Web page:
Instead of his usual rant, Charles Biderman of TrimTabs discusses the reality of the macro environment with Madeline Schnapp - though do not worry as the sense of sarcasm and disbelief at the government's actions and hopes is palpable. Noting that our economy is at best growing 'sluggishly' based off her real-time macro data, Biderman's right hand goes on to explain to him that inflation is running hotter than the government would like us to believe. More importantly, she hits the nail on the head with regard to what Biderman notes is the wasted stimulus money, saying that the economy needs to clear the malinvestments, not sustain them through stimulus transmission mechanisms, in order for growth to once again re-appear. Historically QE2 did manage to create some inventory restocking and pick up in wages/salaries in Q1 2011 but Operation Twist appears to have little to no impact on the real economy (outside of government statistical modelers) - which as we have said before indicates the diminishing returns to government intervention. What is clear is that, as we have noted, that post the 1971 modified gold standard, over a long-period of time it has taken an 'unsustainably' increasing amount of government debt to create economic growth - with the post-2008 insanity that we need $2.50 to create $1 of economic growth. The two end with a discussion of the debt ceiling and deficit potential for a black swan event.
While, by definition, we can't 'know' or predict what the event is that becomes a Black Swan, it is nevertheless useful to consider which large risks are relatively underpriced by the market currently and perhaps more so - what to keep an eye on to consider the odds of such an event. Biancerman (or should it be Bideranco) take on Europe (the pace of the disaster is accelerating and the hope for a Draghi-save is overdone), US Inflation (focus on 3% as a 'problem' and owners-equivalent-rent), The Debt Ceiling (will Geithner get 'extraordinary' again or will it become the political hot potato that proves the deficit will never be cut) , and The Fiscal Cliff (the entire gain in income from the 2009 lows will be removed if this occurs - that doesn't seem like a positive) in this thought-provoking clip. Reflecting on these realities, Biderman so eloquently notes "means the smelly stuff is likely to hit the fan" and Bianco reminds us that, just as in 2008, "hope [in equities] can be a very powerful drug".
As Nassim Taleb described in The Black Swan these kinds of trades — betting large amounts for small frequent profits — is extremely fragile because eventually (and probably sooner in the real world than in a model) losses will happen (and of course if you are betting big, losses will be big). If you are running your business on the basis of leverage, this is especially dangerous, because facing a margin call or a downgrade you may be left in a fire sale to raise collateral. This fragile business model is in fact descended from the Martingale roulette betting system. Martingale is the perfect example of the failure of theory, because in theory, Martingale is a system of guaranteed profit, which I think is probably what makes these kinds of practices so attractive to the arbitrageurs of Wall Street (and of course Wall Street often selects for this by recruiting and promoting the most wild-eyed and risk-hungry). Martingale works by betting, and then doubling your bet until you win. This — in theory, and given enough capital — delivers a profit of your initial stake every time. Historically, the problem has been that bettors run out of capital eventually, simply because they don’t have an infinite stock (of course, thanks to Ben Bernanke, that is no longer a problem). The key feature of this system— and the attribute which many institutions have copied — is that it delivers frequent small-to-moderate profits, and occasional huge losses (when the bettor runs out of money).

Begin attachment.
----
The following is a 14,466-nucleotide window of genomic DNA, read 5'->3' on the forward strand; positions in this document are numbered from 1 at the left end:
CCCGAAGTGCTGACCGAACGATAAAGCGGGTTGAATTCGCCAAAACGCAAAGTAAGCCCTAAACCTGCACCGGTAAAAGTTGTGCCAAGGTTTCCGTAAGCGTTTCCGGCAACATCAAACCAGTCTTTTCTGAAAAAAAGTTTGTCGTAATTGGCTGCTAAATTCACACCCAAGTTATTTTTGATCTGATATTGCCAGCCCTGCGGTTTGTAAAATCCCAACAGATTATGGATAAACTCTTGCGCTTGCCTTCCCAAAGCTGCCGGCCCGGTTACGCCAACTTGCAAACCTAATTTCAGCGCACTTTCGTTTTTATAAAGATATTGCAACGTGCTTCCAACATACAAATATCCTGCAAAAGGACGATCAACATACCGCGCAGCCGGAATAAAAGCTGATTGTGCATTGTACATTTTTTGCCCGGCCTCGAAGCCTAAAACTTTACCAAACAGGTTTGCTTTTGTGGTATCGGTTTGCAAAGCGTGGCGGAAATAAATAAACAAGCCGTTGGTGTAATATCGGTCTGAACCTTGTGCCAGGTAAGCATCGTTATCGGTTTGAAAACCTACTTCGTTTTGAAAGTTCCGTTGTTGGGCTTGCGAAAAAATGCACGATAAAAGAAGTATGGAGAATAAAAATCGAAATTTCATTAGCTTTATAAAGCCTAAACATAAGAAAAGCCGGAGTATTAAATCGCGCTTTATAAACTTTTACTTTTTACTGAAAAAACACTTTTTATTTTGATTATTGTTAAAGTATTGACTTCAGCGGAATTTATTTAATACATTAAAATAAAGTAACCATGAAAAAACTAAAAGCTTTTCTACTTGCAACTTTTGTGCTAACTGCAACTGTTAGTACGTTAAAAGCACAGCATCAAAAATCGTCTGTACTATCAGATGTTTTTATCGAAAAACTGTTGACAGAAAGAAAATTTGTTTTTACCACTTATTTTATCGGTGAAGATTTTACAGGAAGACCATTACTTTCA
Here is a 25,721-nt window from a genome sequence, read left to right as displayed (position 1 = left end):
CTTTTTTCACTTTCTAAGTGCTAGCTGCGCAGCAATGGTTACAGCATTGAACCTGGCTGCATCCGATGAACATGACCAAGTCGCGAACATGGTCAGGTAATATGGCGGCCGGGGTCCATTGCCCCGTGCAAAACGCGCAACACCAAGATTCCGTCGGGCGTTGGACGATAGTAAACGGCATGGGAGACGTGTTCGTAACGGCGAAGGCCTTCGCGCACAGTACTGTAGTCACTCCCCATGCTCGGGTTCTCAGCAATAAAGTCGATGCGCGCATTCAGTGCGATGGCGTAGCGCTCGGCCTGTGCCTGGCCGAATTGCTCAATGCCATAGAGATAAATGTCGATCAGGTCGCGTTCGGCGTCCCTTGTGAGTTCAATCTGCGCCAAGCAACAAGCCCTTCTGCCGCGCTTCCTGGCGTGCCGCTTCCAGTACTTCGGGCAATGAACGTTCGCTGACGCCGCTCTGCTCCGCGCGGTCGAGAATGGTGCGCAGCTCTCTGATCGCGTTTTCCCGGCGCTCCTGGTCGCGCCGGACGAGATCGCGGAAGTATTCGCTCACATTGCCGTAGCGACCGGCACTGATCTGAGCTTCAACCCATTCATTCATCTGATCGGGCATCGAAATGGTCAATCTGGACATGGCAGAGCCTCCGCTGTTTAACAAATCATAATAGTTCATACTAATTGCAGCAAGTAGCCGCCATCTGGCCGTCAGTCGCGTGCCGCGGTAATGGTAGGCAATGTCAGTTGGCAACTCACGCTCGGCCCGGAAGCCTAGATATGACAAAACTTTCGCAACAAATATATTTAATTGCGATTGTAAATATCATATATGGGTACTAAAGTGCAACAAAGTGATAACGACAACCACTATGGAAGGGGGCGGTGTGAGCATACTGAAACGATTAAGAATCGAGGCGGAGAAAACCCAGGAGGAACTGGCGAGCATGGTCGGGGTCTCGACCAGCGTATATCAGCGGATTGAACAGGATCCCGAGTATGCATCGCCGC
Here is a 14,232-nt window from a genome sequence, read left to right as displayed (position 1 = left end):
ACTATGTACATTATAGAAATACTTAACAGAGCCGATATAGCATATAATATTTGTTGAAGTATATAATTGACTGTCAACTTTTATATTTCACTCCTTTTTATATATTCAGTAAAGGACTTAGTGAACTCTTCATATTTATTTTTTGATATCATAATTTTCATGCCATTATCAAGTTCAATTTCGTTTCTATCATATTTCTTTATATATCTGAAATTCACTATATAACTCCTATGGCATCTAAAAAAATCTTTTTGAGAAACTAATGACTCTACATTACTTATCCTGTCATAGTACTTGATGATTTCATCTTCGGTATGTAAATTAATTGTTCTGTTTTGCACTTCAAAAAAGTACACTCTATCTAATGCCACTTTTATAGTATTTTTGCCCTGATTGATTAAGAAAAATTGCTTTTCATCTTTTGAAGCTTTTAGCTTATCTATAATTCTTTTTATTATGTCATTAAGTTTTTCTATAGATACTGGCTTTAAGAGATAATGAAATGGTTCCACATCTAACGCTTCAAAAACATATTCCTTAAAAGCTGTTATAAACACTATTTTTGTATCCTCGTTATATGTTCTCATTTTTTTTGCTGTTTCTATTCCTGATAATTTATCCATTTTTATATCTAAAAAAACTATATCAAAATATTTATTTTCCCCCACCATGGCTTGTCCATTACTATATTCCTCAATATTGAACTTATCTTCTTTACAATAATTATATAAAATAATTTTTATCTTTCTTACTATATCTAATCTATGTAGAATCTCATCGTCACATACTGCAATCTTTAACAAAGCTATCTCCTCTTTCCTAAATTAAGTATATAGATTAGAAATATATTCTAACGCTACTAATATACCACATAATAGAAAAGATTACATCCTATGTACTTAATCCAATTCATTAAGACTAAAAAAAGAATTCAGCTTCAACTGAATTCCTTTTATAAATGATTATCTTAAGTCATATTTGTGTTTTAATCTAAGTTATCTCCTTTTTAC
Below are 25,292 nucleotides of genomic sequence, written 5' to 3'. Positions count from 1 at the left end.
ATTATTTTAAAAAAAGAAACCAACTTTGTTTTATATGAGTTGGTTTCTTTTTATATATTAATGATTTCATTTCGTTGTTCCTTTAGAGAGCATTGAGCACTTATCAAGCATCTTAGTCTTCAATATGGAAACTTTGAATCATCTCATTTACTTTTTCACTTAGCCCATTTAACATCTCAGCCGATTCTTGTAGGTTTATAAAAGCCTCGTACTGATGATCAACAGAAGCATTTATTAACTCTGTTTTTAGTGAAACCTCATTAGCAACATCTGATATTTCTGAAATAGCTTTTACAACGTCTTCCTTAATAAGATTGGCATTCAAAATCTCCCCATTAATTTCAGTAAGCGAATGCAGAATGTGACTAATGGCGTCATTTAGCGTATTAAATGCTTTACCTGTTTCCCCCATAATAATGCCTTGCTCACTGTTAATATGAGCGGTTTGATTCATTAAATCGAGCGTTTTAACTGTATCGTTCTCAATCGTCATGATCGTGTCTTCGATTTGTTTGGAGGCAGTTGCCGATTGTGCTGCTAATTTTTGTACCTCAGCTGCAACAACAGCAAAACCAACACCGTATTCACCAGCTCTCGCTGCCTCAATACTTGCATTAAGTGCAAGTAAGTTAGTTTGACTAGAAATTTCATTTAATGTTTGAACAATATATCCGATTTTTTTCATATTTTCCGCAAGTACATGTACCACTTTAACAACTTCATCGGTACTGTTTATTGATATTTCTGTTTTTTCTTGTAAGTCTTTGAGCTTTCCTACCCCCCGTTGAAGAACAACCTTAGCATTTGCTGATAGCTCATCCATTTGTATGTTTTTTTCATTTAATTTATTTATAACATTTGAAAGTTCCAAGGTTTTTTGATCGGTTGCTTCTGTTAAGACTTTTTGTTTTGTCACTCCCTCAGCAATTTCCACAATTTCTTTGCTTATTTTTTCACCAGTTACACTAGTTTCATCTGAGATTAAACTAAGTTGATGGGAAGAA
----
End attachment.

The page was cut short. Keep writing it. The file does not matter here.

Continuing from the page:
What's important is that good markets are for selling and bad markets are for buying; it's counterintuitive. Your perception of how events will play out in the future is determined mostly by your experience in the immediate past; and if the last three investment decisions that you've made have rewarded you – if you feel good about your precepts – you begin to do something natural, which is confuse a bull market with brains, and you begin to become very aggressive. If your last three decisions – irrespective of whether they were well thought out – haven't played out so well, you become cautious. What you need to do is teach your brain to overwhelm or overrule your heart and understand that cheaper is better and more expensive is less good. It's difficult, but it must be done. Many things that are rewarding are difficult.